"As smaller c-store operators adjusted to industrywide changes, they have been exploring ways to lean into the supplier and distributor partnerships to achieve efficiencies in resourcing and costs," he added. "Rather than selecting suppliers based on costs and margins, c-store operators are evaluating relationships more holistically through the lens of creating long-term, mutually beneficial — and profitable — partnerships that will ultimately provide the best experiences for their customers."

The pandemic inspired positive changes in how Lacey, Wash.-based Harbor Wholesale, the largest independent distributor in the West, serves small operators. The fourth-generation, family-owned company serves more than 6,000 convenience stores, independent grocers and quick-service restaurants with a selection of local and national products, business solutions and its proprietary Real Fresh Brands items.

[Read more Small Operator news here]

"We started doing more with social media and e-newsletters to ensure that all the information was getting to our retailers," said Harbor Wholesale President Rick Jensen. "Our product mix also shifted; we added more traditional grocery items to support the local communities our retailers serve. Lastly, we became more flexible in order to manage through supply-chain challenges and changes in product availability."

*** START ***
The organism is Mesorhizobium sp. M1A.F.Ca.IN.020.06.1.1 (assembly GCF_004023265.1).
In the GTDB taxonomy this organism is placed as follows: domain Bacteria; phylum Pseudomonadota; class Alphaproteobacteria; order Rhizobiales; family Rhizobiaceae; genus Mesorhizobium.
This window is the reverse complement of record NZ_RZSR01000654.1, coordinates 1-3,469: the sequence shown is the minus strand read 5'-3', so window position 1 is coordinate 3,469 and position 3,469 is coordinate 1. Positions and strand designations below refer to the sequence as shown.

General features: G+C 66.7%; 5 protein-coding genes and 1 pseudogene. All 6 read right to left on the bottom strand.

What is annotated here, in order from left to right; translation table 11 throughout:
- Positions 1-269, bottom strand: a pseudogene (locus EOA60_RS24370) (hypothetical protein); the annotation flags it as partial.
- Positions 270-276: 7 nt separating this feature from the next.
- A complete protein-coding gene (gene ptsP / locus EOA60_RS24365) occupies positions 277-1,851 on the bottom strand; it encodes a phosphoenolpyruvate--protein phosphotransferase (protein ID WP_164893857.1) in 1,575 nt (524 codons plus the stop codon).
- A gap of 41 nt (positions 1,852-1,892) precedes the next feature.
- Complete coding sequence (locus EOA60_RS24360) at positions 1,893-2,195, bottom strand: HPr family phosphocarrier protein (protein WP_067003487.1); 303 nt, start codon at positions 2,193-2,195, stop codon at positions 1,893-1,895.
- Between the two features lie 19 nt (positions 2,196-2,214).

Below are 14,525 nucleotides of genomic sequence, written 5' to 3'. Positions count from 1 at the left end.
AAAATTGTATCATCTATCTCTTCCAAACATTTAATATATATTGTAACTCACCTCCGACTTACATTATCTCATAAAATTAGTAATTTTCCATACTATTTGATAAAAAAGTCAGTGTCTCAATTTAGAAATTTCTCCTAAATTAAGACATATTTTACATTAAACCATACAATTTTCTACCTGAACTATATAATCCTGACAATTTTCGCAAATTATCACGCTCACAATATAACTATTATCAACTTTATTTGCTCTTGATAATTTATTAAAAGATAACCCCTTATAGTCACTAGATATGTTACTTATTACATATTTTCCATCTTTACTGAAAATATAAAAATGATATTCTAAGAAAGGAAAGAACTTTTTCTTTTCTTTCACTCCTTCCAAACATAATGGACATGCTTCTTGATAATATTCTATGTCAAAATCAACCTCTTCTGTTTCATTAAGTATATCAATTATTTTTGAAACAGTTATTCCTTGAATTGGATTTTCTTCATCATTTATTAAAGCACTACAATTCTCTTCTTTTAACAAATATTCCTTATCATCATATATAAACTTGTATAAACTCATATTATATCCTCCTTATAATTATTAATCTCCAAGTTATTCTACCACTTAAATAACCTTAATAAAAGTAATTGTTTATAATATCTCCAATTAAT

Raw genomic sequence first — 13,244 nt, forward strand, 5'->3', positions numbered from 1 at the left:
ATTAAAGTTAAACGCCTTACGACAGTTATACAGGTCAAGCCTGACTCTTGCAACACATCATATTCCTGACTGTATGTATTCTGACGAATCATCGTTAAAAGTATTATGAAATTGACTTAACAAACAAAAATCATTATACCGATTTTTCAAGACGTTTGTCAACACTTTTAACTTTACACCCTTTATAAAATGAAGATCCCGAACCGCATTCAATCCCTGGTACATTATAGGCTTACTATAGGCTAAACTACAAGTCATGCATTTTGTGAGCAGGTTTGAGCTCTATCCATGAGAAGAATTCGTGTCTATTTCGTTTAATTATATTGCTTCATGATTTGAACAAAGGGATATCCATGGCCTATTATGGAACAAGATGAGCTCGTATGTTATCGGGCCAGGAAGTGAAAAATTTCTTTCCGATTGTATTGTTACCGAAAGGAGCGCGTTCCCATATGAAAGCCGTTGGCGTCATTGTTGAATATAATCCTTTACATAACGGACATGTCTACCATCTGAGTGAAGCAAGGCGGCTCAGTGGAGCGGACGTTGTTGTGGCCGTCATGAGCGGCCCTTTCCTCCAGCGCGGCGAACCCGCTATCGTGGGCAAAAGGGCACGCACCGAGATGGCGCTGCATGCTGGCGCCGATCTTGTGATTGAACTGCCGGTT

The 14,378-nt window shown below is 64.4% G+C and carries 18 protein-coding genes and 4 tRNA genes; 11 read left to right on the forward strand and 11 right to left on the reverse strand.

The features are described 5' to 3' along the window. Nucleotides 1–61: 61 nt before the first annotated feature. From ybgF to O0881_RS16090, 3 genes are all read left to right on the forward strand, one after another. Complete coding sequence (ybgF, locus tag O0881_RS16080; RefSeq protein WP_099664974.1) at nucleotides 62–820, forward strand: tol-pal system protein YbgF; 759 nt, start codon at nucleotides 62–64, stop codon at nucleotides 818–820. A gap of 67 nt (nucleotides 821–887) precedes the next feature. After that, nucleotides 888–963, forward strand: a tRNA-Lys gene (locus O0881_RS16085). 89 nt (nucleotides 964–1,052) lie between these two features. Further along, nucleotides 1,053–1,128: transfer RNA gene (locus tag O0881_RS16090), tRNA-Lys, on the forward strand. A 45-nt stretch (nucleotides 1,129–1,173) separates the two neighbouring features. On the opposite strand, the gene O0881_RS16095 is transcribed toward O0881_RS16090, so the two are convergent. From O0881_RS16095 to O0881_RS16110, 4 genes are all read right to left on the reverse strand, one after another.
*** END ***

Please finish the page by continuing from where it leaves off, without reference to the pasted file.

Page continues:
Because Harbor Wholesale is a family-owned company that's "entrepreneurial at heart, we understand the unique challenges the independent business owner faces," Jensen explained, noting that the distributor is currently working with its c-store partners on high-quality foodservice programs, promotional activity and store-level rebates through its Harbor Rewards program, and a new seasonal candy program to get more consumers inside the stores and drive incremental sales.